Friday 17 April 2020

FRW CAMPAIGN. Battle at Bissinghen 5 Sept 1793 Turns 3 and 4

Following on from the earlier post, yesterday I played another couple of moves of the encounter at the town of Bissinghen, sitting roughly half way between Courtrai and Menin on the River Lys.

The Emigre Army of the Conde (no more than a strongish division in the campaign) was being attacked by a corps of Republicans under General Pichegru. The latter had immediately launched an all-out attack in an attempt to destroy the isolated Emigres before the Austrians could intervene. The latter were known to have been on the opposite bank of the Lys the previous day, and had commenced the construction of two pontoon bridges facing Bissinghen. I don’t know the size of this place in 1793 but as it appears on my contemporary map of the Austrian Netherlands I’m assuming it was a town rather than a mere village.

As this is part of an ongoing battle within a campaign where players are largely in the dark as to what’s going on elsewhere in the area of operations I’m only sharing the information that the two commanders (Conde and Pichegru) plus the Austrians who are supposedly ‘rushing’ to save their Coalition buddies. (Austrian armies of this era rarely rush anywhere of course). So the commentaries may be somewhat briefer than normal. Fear not however as a more comprehensive report will appear once the battle has been decided. The photos show the position at the end of T4.

By the end of T4 the French had deployed a company of foot artillery to  fire at the Austrian pontoon bridges. In the background the extent of the French assault can be seen.
This time taken from the West. The Emigre  Hussars have been forced to retreat following the rout of one of their units (Damas Legion Hussars) had routed after clashing with the (totally fictitious for this theatre of war) Polish Legion cavalry. The Emigre brigade actually passed a Faltering test at the start of the turn and had been required to retreat to almost the edge of the table.
French foot artillery shooting up a herd of sheep. The bounce through is however hitting  the Emigre infantry off in the distance. 
The Emigre reserve, a brigade of heavy cavalry, manoeuvres in response to the threat of  enemy cavalry rolling up the flank of the main line of defence. The Uhlans Britanique can be seen getting ready to have a go at the enemy infantry advancing in the centre.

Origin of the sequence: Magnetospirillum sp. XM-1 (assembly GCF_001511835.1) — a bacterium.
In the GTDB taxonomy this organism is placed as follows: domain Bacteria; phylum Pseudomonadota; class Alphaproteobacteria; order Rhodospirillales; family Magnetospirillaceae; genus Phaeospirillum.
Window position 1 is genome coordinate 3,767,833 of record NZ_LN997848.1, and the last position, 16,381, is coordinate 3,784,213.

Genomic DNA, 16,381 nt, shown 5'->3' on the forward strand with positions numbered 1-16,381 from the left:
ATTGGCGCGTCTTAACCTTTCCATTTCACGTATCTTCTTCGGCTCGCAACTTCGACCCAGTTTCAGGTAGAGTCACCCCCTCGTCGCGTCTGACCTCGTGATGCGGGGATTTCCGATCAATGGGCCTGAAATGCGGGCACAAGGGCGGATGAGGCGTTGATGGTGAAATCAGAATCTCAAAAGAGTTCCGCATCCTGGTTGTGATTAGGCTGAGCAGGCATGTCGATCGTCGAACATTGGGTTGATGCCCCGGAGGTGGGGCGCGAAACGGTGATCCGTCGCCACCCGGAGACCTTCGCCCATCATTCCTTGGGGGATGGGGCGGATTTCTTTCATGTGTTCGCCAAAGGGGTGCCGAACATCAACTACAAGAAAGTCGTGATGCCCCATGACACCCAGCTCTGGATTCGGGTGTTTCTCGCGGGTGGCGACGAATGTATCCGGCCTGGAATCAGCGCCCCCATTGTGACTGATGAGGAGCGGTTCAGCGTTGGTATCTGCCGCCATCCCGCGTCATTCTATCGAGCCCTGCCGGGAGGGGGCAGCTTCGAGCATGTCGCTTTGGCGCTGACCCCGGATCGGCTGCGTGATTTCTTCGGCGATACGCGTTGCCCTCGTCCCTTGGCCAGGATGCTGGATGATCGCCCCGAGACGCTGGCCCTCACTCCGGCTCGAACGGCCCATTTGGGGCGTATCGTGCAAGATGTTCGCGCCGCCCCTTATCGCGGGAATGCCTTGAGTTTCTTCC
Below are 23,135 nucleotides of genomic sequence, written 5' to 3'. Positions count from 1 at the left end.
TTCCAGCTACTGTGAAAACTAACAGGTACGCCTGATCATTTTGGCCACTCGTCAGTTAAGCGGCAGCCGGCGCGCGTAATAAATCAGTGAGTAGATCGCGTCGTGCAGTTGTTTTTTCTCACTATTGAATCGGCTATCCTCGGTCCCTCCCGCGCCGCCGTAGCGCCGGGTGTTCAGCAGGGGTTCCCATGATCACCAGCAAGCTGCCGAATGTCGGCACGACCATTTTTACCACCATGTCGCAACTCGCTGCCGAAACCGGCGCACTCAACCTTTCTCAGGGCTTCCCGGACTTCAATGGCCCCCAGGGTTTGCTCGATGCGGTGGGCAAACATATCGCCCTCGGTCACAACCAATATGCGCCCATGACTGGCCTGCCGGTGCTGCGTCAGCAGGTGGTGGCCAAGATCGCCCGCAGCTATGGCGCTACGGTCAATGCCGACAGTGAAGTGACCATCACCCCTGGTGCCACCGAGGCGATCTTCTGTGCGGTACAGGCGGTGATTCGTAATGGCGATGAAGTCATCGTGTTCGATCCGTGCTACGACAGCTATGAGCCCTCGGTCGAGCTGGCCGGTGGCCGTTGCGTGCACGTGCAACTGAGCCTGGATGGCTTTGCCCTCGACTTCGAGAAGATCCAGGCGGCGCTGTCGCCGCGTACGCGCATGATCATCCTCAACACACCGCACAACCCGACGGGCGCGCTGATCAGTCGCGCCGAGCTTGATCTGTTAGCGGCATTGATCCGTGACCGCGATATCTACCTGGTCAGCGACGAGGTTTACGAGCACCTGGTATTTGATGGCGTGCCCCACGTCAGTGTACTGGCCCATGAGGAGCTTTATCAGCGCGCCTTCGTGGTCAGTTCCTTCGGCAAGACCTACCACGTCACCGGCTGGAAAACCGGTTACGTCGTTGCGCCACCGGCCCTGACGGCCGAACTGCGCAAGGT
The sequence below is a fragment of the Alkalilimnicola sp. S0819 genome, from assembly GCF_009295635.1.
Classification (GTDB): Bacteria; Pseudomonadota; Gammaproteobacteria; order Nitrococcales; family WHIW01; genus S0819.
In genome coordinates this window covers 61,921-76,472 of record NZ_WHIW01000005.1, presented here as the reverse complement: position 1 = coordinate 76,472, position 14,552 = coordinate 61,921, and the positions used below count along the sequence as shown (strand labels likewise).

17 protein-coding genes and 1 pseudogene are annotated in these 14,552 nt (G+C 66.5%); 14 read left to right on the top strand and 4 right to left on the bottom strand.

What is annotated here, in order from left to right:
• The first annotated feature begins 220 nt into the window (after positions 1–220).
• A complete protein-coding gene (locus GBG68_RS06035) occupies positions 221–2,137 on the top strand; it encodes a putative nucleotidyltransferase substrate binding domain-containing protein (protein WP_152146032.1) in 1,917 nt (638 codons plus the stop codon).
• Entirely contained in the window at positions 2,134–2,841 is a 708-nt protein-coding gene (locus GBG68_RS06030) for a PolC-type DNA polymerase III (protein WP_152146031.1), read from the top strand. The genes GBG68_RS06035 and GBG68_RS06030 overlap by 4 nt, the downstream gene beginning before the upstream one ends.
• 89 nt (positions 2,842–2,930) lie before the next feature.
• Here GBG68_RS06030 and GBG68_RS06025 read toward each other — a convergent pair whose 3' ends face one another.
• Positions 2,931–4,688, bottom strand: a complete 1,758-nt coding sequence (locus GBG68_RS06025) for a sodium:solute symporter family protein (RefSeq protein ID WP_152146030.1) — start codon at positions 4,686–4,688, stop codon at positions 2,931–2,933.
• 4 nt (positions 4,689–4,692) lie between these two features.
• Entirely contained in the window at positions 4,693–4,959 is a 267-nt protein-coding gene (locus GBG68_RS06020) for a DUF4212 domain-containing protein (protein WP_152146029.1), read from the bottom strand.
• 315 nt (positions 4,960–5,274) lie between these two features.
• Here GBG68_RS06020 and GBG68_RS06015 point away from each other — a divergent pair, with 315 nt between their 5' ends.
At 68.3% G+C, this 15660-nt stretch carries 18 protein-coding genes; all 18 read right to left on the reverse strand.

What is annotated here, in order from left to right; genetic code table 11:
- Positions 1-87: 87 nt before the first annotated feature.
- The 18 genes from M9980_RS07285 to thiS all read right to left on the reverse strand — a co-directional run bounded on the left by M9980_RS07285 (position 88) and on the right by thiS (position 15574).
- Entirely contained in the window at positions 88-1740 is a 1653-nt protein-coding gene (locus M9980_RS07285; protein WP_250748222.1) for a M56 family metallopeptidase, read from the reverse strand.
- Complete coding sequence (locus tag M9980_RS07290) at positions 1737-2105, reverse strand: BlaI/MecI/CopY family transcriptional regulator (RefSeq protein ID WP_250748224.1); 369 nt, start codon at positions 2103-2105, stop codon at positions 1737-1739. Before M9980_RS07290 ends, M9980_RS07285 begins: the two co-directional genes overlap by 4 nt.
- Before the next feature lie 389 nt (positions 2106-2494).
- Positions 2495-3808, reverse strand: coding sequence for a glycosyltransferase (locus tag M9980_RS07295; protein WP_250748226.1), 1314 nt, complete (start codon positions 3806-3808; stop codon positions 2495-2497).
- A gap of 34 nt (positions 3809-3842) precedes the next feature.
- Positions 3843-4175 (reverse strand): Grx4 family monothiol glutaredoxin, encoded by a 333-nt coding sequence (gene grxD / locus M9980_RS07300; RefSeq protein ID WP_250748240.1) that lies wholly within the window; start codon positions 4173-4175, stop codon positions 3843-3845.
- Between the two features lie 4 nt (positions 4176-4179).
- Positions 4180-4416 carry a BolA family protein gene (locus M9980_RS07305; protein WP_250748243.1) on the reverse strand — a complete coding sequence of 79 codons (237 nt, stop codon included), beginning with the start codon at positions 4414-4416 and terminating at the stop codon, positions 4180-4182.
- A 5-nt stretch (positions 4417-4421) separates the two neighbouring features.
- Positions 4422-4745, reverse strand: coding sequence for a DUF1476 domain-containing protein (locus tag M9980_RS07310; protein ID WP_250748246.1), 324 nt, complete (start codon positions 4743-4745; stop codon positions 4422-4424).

The Republican left flank. Rather a lot of cavalry.
The Republicans ordered their former Ancien Regime regulars to assault the town. The combined grenadiers are successful in driving the Emigres of the Mirabeau Legion out of half of the town,  but with grievous casualties.
Outside the town the Republican assault overruns a company of Emigre artillery (DREADFUL dice scores from the Emigres) dispersing the gunners. A second assault was repulsed by a well placed volley from the Damas infantry. The loss of the artillery caused the Mirabeau Legion brigade to falter at the end of T4. 
Conde looks on as his troops start to waiver. Can they hold on? 

The regulars attacking the town.

The Battailon Anachronistique steps back to face the breakthrough. They’re actually the  Regiment Bachman from 1799 but they were needed to make up the numbers.
Republican artillery lining up their sights to fire at the pontoon bridge in the distance.
Well, that’s all for now as I won’t be playing any more turns until later this afternoon. Lots of unanswered questions. Will the faltering Emigres rally? Will the bridge be completed? Or will it be destroyed by enemy cannon fire?  Have the Austrians noticed the battle on the opposite bank? You, and I for that matter, will have to wait and see.

(No sheep or rabbits were harmed during the battle, so far anyway).


  1. As always a wonderful looking table and troops.

  2. Exciting stuff and I was concerned about the welfare of the sheep

  3. Great stuff and look forward to reading the full AAR.

  4. nice report Colin, keep it up!